To that end, on behalf of our communities, we are particularly proud of our IB program.  As the results from a recent longitudinal research study conducted by The University of Chicago titled, Working to My Potential concludes, students who completed the IB Diploma Programme in Chicago public schools experienced numerous benefits, including but not limited to: increased college readiness, higher GPA, and persistence in post-secondary pursuits.  In the case of Salem City High School, we removed all the prerequisite requirements generally associated with the IB program and allowed open enrollment to give our students maximum opportunity to access and experience high quality curricula.

As a society, it is no accident that we have students who live in communities of extreme wealth and extreme poverty.  The achievement profiles of schools in those towns follow a predictable pattern. For example, within my home state of New Jersey, we have a perfect 1 to 1 correlation between the wealth of the community and student achievement on mandated state tests at all grade levels. The fraudulent argument and supposition of many reformers is that the schools located in wealthier communities are simply “better schools” with “better teachers and better administrators” working in them.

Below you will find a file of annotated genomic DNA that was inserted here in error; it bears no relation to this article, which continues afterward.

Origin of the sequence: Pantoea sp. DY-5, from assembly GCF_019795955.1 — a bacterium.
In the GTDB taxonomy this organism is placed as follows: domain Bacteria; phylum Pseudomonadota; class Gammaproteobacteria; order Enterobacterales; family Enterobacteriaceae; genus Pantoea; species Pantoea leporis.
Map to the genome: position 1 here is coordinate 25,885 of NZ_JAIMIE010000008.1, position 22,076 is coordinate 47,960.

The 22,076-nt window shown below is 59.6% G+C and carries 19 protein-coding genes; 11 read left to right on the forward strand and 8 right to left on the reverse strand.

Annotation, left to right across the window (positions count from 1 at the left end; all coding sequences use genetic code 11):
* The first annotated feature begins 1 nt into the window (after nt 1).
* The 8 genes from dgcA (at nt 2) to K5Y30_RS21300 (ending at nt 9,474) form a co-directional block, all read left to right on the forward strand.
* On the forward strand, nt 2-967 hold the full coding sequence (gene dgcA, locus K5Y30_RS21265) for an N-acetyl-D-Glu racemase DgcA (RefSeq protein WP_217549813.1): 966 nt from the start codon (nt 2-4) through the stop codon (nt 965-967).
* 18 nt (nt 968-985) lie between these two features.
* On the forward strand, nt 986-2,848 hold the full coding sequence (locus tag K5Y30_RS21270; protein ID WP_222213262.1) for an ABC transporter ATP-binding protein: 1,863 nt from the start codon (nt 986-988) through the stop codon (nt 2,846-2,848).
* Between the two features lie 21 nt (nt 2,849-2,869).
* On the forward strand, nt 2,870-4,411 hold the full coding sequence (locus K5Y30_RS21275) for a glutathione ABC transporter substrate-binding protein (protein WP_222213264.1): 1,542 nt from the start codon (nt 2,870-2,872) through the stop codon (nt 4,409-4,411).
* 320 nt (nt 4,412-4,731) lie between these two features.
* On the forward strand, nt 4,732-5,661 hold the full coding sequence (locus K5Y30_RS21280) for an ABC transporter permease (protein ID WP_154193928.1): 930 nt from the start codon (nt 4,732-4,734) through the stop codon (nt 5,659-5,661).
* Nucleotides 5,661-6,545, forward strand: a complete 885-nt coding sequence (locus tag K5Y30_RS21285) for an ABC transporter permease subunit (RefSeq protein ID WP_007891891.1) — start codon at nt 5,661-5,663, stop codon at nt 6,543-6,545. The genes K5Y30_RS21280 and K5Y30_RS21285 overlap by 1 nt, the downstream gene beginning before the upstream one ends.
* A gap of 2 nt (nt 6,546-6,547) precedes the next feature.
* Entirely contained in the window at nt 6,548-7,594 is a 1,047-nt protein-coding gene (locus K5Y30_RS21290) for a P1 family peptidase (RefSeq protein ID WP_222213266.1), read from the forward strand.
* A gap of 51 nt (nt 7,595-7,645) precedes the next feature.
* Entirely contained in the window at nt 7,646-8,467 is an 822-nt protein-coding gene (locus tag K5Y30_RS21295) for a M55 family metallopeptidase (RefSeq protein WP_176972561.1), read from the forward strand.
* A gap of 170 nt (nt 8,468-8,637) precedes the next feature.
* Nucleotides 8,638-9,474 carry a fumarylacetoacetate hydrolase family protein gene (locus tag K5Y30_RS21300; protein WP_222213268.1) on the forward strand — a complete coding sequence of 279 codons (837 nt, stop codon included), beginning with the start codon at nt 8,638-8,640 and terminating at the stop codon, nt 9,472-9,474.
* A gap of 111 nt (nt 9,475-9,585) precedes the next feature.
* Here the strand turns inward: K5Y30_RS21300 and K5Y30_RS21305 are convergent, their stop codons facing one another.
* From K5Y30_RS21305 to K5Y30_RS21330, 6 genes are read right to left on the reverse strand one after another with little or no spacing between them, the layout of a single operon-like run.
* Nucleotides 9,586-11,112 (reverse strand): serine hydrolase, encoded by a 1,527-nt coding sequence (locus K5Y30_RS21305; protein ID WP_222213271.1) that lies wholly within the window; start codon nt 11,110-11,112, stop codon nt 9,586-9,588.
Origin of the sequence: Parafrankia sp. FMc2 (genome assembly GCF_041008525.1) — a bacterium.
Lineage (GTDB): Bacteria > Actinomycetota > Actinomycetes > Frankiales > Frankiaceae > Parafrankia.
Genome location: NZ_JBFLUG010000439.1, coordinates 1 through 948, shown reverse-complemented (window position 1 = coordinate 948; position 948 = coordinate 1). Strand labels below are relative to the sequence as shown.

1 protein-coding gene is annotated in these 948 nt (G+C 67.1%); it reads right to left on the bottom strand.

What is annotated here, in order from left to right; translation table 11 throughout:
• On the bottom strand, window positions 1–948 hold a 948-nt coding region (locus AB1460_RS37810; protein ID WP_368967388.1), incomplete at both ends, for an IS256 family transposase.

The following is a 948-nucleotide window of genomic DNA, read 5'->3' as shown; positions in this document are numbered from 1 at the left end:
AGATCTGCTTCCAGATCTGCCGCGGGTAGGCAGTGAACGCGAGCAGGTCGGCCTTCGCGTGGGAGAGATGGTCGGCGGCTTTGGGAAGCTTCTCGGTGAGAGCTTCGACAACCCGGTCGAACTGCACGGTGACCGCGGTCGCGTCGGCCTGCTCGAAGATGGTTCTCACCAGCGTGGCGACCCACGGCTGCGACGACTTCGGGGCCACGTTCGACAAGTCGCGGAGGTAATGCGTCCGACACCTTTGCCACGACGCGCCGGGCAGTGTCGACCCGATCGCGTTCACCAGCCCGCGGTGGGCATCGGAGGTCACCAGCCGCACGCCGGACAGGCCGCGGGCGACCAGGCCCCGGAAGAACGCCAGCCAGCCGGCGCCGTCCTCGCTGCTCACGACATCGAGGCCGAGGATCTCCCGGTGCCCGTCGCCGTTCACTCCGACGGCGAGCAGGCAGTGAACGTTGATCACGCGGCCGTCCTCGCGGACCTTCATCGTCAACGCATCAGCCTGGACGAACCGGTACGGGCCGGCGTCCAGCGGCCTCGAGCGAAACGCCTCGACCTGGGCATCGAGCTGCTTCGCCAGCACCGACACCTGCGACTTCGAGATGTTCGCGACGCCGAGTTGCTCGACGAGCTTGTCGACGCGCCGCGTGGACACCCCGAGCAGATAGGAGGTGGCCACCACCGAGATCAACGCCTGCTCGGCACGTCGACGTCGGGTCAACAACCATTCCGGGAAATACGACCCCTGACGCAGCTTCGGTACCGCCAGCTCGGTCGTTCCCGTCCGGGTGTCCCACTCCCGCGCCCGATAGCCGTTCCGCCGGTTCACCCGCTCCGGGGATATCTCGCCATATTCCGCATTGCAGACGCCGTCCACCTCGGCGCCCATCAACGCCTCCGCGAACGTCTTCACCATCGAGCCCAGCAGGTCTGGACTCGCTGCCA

I think we all know better than that (at least we should)! The toxic effects of poverty on learning have been known for decades. For some reformers, bureaucrats, and policy makers to ignore these effects is social injustice. Reformation allows important aspects to be ignored, but authentic transformation requires that all factors be addressed.  While we can mediate the impact of poverty and lack of access within our schools, our efforts to increase equity could be extended by having policymakers develop parallel initiatives in the larger community.  One example is making homeownership more accessible to a larger number of families currently living in poverty. The recent 2012 report, Social Benefits of Homeownership and Stable Housing published by the National Association of Realtors (Social Benefits of Homeownership) makes clear that the important areas of a student’s life; i.e., academic achievement,civic mindedness, overall health, lower crime rates, etc… all improve when parents or guardians are able to own their place of residence when compared to students whose parent(s) are only able to rent.  Working together at the micro and macro levels, in schools and in the larger society, we can make a difference for our students in their educational preparation for college, career and quality of life.

We cannot solve our problems with the same thinking we used when we created them.-Albert Einstein

Visit our 20th Anniversary event page for other related blogs and information.